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Tolkien's Middle-earth:

Lesson Plans for Secondary School Educators

Unit Seven: Tolkien's Moral Universe

Comments for Teachers

First and foremost, Tolkien intended The Lord of the Rings to be a grandly entertaining story that took the readerís imagination to places it had never been before. As an ethical thinker and a man of faith, however, Tolkien also wanted to help his audience grapple with some fundamental moral issues. With its emphasis on the potential salvation of Gollum, not to mention its apocalyptic encounter between the beneficent Galadriel (offstage but symbolically present) and the depraved Shelob (onstage and impossible to ignore), Book Four offers students an opportunity to understand Tolkienís views on the nature of good and evil.

We suggest that you begin Unit Seven by laying out the three different definitions of evil to which Western thought is heir. The first is the "dualistic" or Manichaean view: good and evil exist in the universe as equal and opposite principles, forever at war. The second is Augustinian theology: evil is not an independent force but rather "privation," the absence of good. A third theory holds that evil is essentially an unavoidable byproduct of the laws and conditions that God laid down at the beginning of time.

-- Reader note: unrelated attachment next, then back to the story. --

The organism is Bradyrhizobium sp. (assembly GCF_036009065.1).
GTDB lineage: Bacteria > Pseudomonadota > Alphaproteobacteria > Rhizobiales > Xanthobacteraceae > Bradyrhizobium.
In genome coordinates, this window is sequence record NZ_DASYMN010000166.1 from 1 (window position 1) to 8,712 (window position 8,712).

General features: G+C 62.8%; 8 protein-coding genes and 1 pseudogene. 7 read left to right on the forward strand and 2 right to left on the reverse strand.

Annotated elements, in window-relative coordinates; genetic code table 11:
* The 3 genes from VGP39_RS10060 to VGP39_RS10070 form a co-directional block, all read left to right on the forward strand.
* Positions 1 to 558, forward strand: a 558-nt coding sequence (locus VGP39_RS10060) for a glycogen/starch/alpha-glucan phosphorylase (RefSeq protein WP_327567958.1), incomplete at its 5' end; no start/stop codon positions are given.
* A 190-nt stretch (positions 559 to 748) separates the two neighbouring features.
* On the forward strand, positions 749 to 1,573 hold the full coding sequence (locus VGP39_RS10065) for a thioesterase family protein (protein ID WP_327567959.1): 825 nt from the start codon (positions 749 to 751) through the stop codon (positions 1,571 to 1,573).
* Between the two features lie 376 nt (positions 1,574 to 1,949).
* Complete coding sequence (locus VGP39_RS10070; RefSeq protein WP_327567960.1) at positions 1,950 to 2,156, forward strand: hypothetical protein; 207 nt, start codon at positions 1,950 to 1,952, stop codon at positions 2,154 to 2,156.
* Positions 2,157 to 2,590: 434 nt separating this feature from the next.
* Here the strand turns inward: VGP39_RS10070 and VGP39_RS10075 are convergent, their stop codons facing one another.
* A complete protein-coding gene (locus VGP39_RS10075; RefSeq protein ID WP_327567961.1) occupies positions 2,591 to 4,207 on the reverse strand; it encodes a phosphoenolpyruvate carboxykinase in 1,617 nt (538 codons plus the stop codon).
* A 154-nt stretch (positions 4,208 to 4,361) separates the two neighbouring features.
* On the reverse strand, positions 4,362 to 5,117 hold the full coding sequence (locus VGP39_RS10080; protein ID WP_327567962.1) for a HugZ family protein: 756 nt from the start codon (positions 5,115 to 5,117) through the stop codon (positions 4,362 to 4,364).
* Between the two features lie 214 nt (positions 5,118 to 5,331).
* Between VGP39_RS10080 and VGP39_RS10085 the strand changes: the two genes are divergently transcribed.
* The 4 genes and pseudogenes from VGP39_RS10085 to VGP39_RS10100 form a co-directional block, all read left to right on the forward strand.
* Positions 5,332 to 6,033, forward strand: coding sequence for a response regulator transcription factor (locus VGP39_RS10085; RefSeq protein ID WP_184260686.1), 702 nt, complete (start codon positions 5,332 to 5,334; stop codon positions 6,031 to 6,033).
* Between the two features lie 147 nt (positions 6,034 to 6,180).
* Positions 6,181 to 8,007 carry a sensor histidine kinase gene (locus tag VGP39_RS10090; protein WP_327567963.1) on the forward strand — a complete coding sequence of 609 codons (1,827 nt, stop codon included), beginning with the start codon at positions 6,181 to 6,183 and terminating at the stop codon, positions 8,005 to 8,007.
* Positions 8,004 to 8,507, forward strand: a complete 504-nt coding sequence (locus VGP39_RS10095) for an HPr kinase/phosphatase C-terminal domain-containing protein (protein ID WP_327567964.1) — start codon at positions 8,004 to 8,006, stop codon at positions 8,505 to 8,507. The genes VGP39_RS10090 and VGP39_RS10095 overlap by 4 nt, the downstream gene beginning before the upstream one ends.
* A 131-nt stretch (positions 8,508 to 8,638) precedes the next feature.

Critics disagree over whether to term The Lord of the Rings a "Manichaean novel". Our foremost Tolkien scholar, Tom Shippey, believes the label is accurate up to a point. What many readers find most intriguing about Tolkien's worldview, however, is its non-Manichaean aspects. As Elrond declares during the momentous council in Book Two, "For nothing is evil in the beginning. Even Sauron was not so" (page 261).

Indeed, the whole Quest of Mount Doom turns on the assumption that good and evil do not mirror each other. The free folk of Middle-earth know that, for all Sauronís wisdom, it would never occur to him that they might voluntarily relinquish the Ring. In the Eye's moral blindness lies the Quest's one chance of success.

While studying Unit Seven in class, students should be reading Book Five of The Lord of the Rings at home.

Unit Seven Content

Comments for Teachers
Preliminary Quiz
Key Terms
Discussion Topics
Suggested Activities

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